Mr. Pearl’s corsets have legendary shape in the world of fashion. As a corsetier (corsetmaker), Mr. Pearl practices an art and skill that was long thought to have died. The beauty of corsets have captivated him so much that he’s been wearing one since the age of 30, giving him a slender waistline of just 45.7 cm. His work is admired by the biggest names in fashion: Galliano, McQueen, Westwood, Lacroix, Mugler and Gaultier. The following is a rare interview with the man of the shadow.

Mr. Pearl
Mr. Pearl
Mr. Pearl
Mr. Pearl
Mr. Pearl
Mr. Pearl
Mr. Pearl
Mr. Pearl

Stéphane Le Duc : You work with so many great designers, but Thierry Mugler was really the first one that brought you into the world of fashion?

Mr. Pearl : I enjoy to work with all the people I have met; it’s interesting to capture what they dream of. I never imagined to work with fashion designers. It came as a surprise when Thierry Mugler asked me to make something for him in 1991.

S.L. : What did you like about Mugler ?

M.P. : His positive energy and very vivid imagination.He’s part of a fantasy world that is not necessarily fashion. He always asked me to design clothes that were not for everyday wear; they were more like show pieces, all embroidered, with shoes, hat — the whole thing. It was a great challenge for me. While it was very rigorous work, it was wonderful training and a great way to enter into the world of fashion. I always thought I would only work in the world of theater. Coming to Paris and working on such important pieces with open budgets and the most wonderful jewels, beads, Swarovski crystals, threads, feathers, furs; all these different luxuries to work with… it’s very inspiring.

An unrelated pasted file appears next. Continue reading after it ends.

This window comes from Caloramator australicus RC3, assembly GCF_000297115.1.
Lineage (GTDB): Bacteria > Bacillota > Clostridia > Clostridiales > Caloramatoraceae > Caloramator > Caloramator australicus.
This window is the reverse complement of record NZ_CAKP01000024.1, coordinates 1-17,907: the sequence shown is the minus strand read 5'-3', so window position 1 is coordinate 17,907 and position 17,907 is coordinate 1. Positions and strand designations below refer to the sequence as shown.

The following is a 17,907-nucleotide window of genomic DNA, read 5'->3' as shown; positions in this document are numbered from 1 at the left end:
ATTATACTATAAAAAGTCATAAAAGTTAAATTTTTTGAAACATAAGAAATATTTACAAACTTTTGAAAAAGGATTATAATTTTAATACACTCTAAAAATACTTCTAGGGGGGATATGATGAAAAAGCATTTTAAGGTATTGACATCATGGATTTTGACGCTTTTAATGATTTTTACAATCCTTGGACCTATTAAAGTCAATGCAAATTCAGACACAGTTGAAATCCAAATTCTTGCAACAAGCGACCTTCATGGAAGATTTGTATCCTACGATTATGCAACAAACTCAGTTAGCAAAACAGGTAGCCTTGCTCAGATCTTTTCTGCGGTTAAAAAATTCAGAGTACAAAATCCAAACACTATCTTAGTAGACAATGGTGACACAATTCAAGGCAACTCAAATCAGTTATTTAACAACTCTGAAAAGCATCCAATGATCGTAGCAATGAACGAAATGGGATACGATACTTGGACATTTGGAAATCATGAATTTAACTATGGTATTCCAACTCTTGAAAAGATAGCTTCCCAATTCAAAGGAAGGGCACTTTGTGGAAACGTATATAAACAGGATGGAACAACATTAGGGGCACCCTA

S.L. : Jean-Paul Gaultier is very different. It must be very interesting to work with him.

M.P. : He is a very creative spirit, very lively with an incredible and clear energy. He brought the street style to a very elegant wearable space. He also dabbles with corsetry, which is obviously something I am very passionate about. To me its always been about the continuation of an ancestral beauty that should not be forgotten and therefore I try to keep it alive. Gaultier’s vision of corsetry was a treat and privilege for my work.

S.L. : Where does this fascination for the corset come from? You were not born in the 19th century…

M.P. : Unfortunately not. I was born a little too late… . It comes from seeing my grandmother wearing corsets. When I was three, I went to live with her and she always let me help her with her laces. I guess those memories always stuck in my subconscious. Later, I became extremely fascinated by old pictures detailing the elegance of the past. The use of corsetry is a very evident part of that elegance.

S.L. : Do you like the corset because it’s transforming the person?

M.P. : Yes, but also because it’s enhancing the body. It’s pushing the possibility of transformation a bit further. It’s a very empowering thing to transform what is there trough the use of fabric and lacing. It’s a fascinating contradiction. It has a certain power to it that some people are attracted to and others repulsed by. It’s a very controversial garment and also a very controversial practice according to most people. It’s seen as being slightly subversive and very provocative. But it’s not about suffering. Quite the opposite: through constriction there is freedom. It aligns you’re body, you’re spine and you’re mind as well. This alignment can be very reassuring. That’s why I wear it. If corsetry is correctly practiced and correctly fitted it’s very comforting. I’m just glad it found me and that I’ve contributed to the evolution of it.

— Stéphane Le Duc

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